Our diverse collection of advisory members bring decades of experience from academia, research, healthcare, foundations, business, and as illness survivors.
- The Advisory Board was formed in 2019 to work with the Center for Health Equity leadership and provide strategic guidance.
- They meet two times per year and share objective opinions, insights and knowledge towards specific projects and initiatives, and help identify partnerships and fundraising resources.
James R. Gavin, III, MD, Ph.D.
Dr. Gavin is past president of the Morehouse School of Medicine in Atlanta, past chairman of the National Diabetes Education Program (NDEP), national program director of the Harold Amos Faculty Development Program of the Robert Wood Johnson Foundation, and serves as Chairman of the Board for the Partnership for a Healthier America. He served as senior scientific officer at the Howard Hughes Medical Institute (HHMI) and as director of the HHMI–National Institutes of Health Research Scholars Program. He belongs to a number of organizations, including the National Academy of Medicine (formerly the IOM), the American Diabetes Association (ADA), the American Association of Clinical Endocrinologists (AACE), the American Society of Clinical Investigation (ASCI), and the American Association of Physicians (AAP). He is a past president of the ADA and was voted Clinician of the Year in Diabetes by the ADA in 1991. He has served on many advisory boards and on the editorial boards of the American Journal of Physiology and the American Journal of Medical Sciences. He is on the board of trustees for Emory University, and Livingstone College. He is past. He has published more than 250 articles and abstracts in such publications as Science, Diabetes, and the American Journal of Physiology. He received the E.E. Just Award, the Emory University Medal for Distinguished Achievement, the Banting Medal for Distinguished Service from ADA, and the Distinguished Alumni Award from Duke University School of Medicine. He was named a “Living Legend in Diabetes” by the American Association of Diabetes Educators (AADE) in 2009, and was named one of the “175 Emory History Makers” on the occasion of the celebration of the University’s 175th Anniversary. In 2015, he received a Lifetime Achievement Award for Diabetes Research from ADA, and the Lifetime Meritorious Achievement Award from the NMA.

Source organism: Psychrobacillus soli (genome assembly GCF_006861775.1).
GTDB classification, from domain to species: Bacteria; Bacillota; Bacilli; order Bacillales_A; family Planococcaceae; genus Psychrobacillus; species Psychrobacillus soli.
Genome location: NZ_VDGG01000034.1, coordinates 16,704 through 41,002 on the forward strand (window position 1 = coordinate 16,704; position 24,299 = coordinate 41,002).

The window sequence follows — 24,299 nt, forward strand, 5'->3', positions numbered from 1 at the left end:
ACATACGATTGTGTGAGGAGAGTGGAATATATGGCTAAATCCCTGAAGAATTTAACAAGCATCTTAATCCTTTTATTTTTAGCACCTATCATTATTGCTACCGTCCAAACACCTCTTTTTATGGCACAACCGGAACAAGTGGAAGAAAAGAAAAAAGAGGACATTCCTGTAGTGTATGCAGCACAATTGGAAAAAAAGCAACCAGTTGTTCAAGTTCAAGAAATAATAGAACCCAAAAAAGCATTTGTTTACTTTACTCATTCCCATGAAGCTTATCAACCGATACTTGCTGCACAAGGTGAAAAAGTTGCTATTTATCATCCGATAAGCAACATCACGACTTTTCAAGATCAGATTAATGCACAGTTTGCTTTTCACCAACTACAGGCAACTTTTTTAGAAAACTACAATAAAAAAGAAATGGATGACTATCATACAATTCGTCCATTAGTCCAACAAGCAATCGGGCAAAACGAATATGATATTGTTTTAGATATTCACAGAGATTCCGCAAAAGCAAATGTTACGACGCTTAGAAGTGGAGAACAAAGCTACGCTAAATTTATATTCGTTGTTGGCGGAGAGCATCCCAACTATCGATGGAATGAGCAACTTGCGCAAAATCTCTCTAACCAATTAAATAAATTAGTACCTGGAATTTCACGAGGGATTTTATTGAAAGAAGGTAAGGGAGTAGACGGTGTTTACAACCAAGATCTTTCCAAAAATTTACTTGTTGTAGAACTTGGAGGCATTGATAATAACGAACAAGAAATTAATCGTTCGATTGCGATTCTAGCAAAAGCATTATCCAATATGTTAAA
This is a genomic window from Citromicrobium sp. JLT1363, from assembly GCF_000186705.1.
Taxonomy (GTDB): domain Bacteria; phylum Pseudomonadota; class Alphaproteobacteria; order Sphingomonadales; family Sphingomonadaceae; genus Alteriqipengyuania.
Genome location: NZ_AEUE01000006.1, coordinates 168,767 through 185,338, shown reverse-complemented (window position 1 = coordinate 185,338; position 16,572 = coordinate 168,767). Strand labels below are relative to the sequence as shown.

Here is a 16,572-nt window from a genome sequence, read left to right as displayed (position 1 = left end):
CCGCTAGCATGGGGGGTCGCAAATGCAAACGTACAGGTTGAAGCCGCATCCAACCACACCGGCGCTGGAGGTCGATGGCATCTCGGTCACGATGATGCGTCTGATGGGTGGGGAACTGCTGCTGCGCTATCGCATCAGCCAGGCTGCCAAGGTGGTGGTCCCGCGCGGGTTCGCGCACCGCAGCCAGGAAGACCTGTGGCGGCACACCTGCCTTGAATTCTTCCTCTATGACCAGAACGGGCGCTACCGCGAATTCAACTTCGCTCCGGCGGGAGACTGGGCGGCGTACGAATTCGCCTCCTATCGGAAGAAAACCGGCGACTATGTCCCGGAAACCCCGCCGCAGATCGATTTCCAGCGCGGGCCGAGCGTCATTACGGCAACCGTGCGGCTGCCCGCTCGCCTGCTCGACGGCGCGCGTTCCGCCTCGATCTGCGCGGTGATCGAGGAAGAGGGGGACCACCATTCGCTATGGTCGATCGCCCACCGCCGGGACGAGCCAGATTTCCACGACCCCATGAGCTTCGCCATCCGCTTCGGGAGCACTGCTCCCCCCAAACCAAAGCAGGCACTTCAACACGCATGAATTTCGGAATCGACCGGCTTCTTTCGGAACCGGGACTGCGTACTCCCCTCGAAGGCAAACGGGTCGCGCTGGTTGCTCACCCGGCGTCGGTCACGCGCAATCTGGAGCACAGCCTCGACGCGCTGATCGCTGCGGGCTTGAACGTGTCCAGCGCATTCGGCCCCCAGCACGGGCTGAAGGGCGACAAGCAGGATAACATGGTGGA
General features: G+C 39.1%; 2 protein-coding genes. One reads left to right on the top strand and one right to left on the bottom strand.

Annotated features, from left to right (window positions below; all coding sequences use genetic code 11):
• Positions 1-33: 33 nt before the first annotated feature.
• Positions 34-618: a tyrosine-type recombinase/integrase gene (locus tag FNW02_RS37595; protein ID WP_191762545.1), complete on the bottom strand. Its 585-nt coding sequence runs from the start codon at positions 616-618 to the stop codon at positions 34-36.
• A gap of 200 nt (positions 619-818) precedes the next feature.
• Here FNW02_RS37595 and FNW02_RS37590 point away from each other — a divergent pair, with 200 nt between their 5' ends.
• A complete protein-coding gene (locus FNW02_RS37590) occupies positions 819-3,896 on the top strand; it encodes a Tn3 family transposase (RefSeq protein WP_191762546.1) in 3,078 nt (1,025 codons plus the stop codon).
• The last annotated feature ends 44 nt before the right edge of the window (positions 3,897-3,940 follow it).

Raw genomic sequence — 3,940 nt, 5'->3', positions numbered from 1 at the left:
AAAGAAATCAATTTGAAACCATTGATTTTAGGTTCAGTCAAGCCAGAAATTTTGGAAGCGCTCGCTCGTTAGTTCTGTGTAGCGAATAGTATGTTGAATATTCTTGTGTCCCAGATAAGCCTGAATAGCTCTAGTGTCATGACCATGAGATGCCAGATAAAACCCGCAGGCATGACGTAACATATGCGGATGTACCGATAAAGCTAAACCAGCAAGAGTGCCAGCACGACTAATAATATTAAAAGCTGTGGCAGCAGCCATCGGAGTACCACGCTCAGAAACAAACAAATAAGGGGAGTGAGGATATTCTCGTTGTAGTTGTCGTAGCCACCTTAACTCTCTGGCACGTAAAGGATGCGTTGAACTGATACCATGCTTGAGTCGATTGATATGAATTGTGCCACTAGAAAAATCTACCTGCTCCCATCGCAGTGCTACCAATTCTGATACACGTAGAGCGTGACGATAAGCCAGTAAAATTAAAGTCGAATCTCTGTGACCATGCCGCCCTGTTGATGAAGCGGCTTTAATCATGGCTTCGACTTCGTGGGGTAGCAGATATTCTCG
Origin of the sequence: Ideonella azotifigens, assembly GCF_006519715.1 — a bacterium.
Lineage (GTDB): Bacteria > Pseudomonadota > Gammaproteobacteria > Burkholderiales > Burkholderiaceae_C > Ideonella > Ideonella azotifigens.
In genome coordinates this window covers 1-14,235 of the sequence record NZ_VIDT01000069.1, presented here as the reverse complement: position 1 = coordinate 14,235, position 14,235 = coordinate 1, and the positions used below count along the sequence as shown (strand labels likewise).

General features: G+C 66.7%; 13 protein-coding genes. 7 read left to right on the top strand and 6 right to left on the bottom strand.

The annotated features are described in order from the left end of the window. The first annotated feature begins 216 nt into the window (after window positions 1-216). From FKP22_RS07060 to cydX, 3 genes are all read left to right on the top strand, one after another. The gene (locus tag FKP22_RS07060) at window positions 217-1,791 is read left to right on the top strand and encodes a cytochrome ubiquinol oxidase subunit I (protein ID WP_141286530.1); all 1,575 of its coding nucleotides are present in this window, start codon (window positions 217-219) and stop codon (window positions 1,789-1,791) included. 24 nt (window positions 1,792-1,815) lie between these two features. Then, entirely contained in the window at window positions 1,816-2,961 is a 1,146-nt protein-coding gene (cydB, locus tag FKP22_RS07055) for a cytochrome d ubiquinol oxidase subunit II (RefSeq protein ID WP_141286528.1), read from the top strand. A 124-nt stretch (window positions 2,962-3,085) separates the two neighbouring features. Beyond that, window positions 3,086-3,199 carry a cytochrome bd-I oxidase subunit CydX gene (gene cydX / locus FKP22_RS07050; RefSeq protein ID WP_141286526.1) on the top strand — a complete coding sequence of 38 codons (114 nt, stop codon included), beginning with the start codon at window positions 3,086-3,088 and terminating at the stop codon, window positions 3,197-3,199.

Ruby Puryear Hearn, Ph.D.
Ruby P. Hearn, Ph.D., Senior Vice President Emerita, joined The Robert Wood Johnson Foundation as Program Officer in 1976, and served as Senior Vice President from 1996 to 2001. The Foundation is the largest health and health care philanthropy in the United States. As a member of the program executive group, Dr. Hearn took part in strategic program planning with the president and executive vice president and served as a special advisor to the president and as the Foundation’s liaison within the non-profit community. Dr. Hearn had the major responsibility for oversight and program development of initiatives in maternal, infant and child health, AIDS, substance abuse and minority medical education.
Dr. Hearn received her M.S. and PH.D. degrees in biophysics from Yale University, and is a graduate of Skidmore College. She was a Fellow, Yale Corporation (1992 - 1998) and served on the Executive Committee of the Board of Directors for the 1995 Special Olympics World Summer Games in Connecticut, the Science Board for the Food and Drug Administration (FDA), and the Advisory Committee to the Director, National Institutes of Health (NIH), the Governing Council of the Institute of Medicine (1995 - 1997), the National Academy of Sciences Committee on Science, Engineering and Public Policy (COSEPUP), the National Advisory Child Health and Human Development Council, the National Institutes of Health, Institute of Medicine and its Board of Health Care Services, the President’s Drug-Free Communities Act Advisory Commission, the Goucher College Board of Trustees and various Council on Foundations committees. She is Director Emerita of the Institute for Healthcare Improvement and serves on its Revenue Enhancement Committee, and is an independent director of the Legg Mason Funds.
Jill E. McGovern, Ph.D.